Monday, July 30, 2007

The Importance of Being In-Conference

Now that is a mean looking dude. His name is Will Arnold, senior, and he is a Pre-Season Coaches' All-SEC offensive lineman, first team. Unfortunately, he has never played a full season of football without injury in his time at LSU. He has reportedly had 18 surgeries on his knees, but I can't swear that's true. It's been said that he has the knees of an old man. He missed the last 9 games of last season, and was STILL named 2nd Team All-SEC. He's received All-American honors. That's a mighty high praise and high expectations for a man almost no one expects to be able to play a full healthy season.

Alright, let's assume that will Arnold really is that good*, and let's further assume that we have to limit his playing time in order to keep him healthy.

If both of those things are true, one of Miles' most important jobs in pre-season is to decide how best to use Will Arnold, and more importantly how best to limit his use. There are several strategies one can use to do this. Some of my preferred strategies are discussed below.

1. Only play him in SEC games.

When someone on a message board suggested that we not play him against Mississippi State so we could save him and rest him for Virginia Tech, I was a bit taken aback. When I replied that he should be held out of the Virginia Tech game after playing in the MSU game, one person said, "VT is much more important than Ole Miss and Mississippi State." I was a bit taken aback by this statement, until I realized that a lot of people probably agree with him. Those people are wrong.

The primary goal of the regular season is to make it to the SEC Championship Game. The outcome of the Virginia Tech game will do nothing to decide who advances to the SECCG. What's more, the secondary goal of the regular season is to set ourselves up for a possible berth in the National Championship game. If we lose to Virginia Tech, we are further from that goal, but if we win all the rest of our games, we probably have a better-then-even shot at making it to that game. Only our tertiary goal of having an undefeated season will be ruined by a loss to Virginia Tech.

In other words, while the Virginia Tech game is a very exciting matchup between two teams that should be very good, it's a game we can afford to lose and still meet most of our goals. With a loss to Virginia Tech, we'll still win the SEC if we take care of business in the rest of our games. The same is not necessarily true if we lose to Mississippi State or Ole Miss.

Granted, I think it's unlikely we lose to either of those two teams, but if you recall Ole Miss pushed us to overtime last year and honestly looked for three quarters like they were going to win that game. I'm not sure either of those teams will be as good as Ole Miss was last year (which itself wasn't particularly good), but if we fail to show up again either of those teams can beat us.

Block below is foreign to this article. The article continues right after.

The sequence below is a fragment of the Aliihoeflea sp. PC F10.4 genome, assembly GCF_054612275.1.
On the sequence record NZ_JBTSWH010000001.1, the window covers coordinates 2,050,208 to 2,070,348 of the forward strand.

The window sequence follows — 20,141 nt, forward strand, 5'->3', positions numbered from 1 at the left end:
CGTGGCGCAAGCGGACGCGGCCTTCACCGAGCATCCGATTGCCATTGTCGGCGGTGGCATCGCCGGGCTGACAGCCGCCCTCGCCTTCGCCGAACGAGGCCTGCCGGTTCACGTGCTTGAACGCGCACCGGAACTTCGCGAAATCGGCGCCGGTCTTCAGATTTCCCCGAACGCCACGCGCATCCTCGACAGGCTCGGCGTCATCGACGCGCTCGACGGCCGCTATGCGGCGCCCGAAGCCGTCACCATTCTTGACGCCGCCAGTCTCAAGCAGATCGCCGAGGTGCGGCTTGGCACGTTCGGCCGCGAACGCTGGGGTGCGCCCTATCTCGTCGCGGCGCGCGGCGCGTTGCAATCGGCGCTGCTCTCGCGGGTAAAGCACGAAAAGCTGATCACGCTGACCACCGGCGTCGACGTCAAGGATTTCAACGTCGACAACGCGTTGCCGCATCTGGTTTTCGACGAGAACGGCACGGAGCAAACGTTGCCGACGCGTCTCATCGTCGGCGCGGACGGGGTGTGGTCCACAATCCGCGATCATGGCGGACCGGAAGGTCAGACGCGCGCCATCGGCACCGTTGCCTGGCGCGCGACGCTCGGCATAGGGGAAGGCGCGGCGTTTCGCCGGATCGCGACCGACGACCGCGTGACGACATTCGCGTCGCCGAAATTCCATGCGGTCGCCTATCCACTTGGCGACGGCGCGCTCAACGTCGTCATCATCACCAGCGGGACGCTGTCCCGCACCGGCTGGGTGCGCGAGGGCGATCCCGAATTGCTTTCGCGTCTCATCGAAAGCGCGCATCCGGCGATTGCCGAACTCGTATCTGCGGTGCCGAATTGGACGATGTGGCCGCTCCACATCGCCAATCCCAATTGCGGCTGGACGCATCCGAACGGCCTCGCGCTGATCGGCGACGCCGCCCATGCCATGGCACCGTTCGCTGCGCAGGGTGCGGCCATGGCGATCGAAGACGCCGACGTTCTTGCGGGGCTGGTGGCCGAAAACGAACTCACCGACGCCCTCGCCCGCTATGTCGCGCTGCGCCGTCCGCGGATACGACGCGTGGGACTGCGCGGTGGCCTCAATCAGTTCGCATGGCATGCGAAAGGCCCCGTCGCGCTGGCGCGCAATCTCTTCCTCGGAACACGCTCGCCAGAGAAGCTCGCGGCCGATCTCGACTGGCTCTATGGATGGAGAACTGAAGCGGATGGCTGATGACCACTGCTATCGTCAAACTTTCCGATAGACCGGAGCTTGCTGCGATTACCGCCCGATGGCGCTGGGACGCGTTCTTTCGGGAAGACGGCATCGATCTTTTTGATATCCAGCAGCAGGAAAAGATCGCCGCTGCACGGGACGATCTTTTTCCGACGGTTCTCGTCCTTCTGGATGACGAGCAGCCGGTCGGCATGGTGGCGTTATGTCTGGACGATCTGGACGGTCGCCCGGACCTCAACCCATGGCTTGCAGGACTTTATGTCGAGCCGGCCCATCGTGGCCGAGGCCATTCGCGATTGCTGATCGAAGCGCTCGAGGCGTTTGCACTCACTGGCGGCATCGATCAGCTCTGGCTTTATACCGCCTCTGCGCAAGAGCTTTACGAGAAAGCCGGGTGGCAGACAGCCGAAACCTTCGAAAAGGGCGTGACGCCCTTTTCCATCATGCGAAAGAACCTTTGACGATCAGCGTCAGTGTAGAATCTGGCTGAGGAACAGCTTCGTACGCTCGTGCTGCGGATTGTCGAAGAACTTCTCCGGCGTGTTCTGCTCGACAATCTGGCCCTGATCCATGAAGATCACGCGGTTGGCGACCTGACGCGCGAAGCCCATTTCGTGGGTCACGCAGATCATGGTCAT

This strategy alone will keep him out of games 2, 3, 5, and 10. His schedule would be back-loaded, which could lead to a problem, but it would hopefully at least get him TO about week 6 without great risk of injury.

2. Remove him from all games in which we are ahead by more than one possession.

If we're ahead by 9 or more points, and the opposition cannot close the gap in just one possession, that's a good time to start saving Will Arnold. Honestly, this should mean that he would play limited action against Mississippi State, and probably Ole Miss as well, and possibly others.

3. Don't put him in a game until the 2nd quarter.

This is probably pushing it. Combined with Strategy #2, this would probably mean he wouldn't play at all against MSU, which would keep him out entirely until week 4 at South Carolina, a team I consider to be pretty darn good.

Why would you do this? Unlike the previous strategies, this is a risky move that could make the difference between wins and losses. It comes down to just how much Arnold can play. If he isn't playing in the first quarter, you can evaluate how your team is doing without him while saving him for crunch time. Combined with the idea of removing him from games when we're ahead by more than one score, it could keep him out of several of our games.

I don't know how much Will Arnold can play. I hope he can play quite a bit, but I think realistically he has to be limited in his playing time or he won't be around for the most important stretch of games in October and early November, which will see us play Florida, Auburn, Kentucky, and Bama.

*Am I the only person who noticed that after Arnold got injured against Auburn, our offensive line actually improved significantly. I'm not saying it's because we lost him, but it suggests that maybe Arnold isn't as essential as some believe.


Poseur said...

I disagree. The VT game is more important for this reason: we're a lot better than MSU. LSU will probably win even if Arnold does not play. VT, not so much.

Now, is the Florida game more important? Yes.

But I disagree on the premise we need to save Arnold at all. We have to play him. Take him out when we're leading and give him rest when he needs it, but Miles can't just not play him. When the knees go, they go. But sitting a guy, so you don't have him available, on the chance he will get hurt and not be available, strikes me as a silly strategy.

Richard Pittman said...

I'm talking about taking him out of less important situations to save him for more important situations. To use an extreme example, we shouldn't use him against MTSU if that will just mean he won't be able to play against South Carolina.

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That was the baby telling you off.